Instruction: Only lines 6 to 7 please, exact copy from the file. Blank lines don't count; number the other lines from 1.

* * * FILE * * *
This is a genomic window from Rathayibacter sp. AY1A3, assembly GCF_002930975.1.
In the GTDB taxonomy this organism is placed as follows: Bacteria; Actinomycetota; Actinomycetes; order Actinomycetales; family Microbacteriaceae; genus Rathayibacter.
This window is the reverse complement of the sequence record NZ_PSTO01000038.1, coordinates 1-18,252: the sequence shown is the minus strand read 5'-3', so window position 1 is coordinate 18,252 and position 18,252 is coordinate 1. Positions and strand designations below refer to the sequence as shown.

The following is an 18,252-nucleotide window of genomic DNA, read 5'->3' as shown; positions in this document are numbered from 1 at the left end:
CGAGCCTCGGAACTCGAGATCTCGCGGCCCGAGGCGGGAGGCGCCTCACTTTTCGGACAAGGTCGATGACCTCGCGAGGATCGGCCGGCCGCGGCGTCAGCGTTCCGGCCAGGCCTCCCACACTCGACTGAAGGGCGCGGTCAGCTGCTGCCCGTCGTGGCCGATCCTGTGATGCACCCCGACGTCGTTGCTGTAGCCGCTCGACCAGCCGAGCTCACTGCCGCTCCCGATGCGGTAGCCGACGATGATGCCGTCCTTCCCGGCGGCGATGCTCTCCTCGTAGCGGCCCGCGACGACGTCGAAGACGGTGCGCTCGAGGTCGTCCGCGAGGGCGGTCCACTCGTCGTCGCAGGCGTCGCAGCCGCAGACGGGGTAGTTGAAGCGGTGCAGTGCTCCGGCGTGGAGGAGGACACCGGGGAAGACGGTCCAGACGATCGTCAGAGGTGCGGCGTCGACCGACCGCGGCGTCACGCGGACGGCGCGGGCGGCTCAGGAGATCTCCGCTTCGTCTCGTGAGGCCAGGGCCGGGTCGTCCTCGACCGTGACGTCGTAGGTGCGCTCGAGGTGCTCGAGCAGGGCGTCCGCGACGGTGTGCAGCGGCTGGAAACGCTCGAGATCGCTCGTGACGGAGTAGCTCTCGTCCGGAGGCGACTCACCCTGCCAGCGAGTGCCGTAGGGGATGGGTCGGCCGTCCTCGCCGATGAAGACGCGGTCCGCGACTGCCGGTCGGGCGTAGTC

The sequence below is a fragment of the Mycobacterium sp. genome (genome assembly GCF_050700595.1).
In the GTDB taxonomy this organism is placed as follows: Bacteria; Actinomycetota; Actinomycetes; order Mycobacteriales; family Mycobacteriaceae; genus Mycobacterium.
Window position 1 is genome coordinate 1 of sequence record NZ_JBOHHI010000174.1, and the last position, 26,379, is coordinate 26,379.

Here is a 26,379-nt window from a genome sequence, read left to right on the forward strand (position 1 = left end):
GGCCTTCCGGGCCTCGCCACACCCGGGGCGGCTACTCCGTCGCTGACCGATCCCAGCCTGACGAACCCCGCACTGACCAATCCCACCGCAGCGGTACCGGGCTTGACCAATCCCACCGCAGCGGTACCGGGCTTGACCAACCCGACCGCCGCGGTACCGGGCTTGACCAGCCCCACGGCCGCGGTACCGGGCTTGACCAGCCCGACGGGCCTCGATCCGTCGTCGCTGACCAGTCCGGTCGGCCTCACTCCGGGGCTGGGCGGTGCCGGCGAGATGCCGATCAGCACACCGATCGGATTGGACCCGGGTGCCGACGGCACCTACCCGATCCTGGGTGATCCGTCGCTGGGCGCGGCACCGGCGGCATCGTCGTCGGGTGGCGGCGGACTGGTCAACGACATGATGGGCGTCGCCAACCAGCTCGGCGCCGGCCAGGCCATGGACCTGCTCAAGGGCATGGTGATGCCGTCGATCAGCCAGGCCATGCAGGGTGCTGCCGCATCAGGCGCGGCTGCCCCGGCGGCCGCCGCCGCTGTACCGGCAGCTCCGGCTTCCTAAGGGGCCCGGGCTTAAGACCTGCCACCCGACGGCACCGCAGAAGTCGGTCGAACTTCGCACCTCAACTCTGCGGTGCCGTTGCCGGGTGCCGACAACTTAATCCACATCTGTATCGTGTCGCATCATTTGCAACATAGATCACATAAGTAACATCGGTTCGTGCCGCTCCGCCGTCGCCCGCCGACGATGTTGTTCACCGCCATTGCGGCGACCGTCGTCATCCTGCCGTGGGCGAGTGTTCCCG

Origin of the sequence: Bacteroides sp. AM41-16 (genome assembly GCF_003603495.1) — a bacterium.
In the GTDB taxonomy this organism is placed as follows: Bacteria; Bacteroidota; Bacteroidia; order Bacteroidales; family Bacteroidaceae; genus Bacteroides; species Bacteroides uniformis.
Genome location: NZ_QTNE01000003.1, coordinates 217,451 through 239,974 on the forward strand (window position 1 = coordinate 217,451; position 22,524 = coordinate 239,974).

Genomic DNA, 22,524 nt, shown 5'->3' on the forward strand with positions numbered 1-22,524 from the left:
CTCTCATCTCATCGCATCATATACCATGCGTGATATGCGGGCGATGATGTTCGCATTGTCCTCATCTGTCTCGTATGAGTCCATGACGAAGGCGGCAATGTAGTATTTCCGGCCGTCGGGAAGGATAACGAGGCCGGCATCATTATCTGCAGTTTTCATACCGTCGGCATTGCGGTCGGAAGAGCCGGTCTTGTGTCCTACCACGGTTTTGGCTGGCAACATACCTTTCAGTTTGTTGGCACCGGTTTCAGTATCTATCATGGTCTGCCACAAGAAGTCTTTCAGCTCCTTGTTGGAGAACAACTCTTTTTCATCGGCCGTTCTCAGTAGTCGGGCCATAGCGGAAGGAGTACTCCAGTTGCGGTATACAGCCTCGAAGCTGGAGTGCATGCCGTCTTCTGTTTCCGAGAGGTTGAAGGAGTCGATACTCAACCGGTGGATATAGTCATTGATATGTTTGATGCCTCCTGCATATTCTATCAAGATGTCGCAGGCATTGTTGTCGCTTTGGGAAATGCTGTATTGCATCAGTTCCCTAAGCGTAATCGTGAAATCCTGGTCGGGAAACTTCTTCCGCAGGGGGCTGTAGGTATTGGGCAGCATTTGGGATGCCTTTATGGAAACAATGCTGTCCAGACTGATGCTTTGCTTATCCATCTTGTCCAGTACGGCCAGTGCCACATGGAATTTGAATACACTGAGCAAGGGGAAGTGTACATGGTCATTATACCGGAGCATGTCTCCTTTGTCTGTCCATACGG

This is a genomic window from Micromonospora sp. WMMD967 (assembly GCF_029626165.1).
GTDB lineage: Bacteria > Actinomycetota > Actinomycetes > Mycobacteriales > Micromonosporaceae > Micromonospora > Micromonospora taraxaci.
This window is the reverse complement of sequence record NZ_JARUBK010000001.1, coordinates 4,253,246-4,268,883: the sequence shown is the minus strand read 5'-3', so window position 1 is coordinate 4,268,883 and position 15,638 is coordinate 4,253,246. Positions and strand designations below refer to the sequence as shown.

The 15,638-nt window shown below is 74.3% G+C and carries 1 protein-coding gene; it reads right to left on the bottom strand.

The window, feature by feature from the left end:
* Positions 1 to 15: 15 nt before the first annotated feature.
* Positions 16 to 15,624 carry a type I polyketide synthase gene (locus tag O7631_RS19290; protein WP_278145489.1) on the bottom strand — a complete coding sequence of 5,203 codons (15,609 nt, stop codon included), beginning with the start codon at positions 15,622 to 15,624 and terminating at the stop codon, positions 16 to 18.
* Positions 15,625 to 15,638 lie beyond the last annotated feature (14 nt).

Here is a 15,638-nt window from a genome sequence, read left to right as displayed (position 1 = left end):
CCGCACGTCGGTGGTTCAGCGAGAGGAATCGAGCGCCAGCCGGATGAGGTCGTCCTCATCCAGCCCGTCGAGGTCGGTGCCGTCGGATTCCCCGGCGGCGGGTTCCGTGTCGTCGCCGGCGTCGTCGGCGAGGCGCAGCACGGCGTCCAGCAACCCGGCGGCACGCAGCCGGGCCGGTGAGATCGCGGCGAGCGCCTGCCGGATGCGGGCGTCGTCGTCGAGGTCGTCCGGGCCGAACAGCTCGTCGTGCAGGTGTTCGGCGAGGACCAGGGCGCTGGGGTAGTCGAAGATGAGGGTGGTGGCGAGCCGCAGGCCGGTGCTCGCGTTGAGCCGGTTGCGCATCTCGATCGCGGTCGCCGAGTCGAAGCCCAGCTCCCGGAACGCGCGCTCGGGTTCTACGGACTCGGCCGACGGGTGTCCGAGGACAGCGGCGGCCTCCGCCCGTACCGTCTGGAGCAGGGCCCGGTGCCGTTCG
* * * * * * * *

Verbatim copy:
The sequence below is a fragment of the Mycobacterium sp. genome (genome assembly GCF_050700595.1).
In the GTDB taxonomy this organism is placed as follows: Bacteria; Actinomycetota; Actinomycetes; order Mycobacteriales; family Mycobacteriaceae; genus Mycobacterium.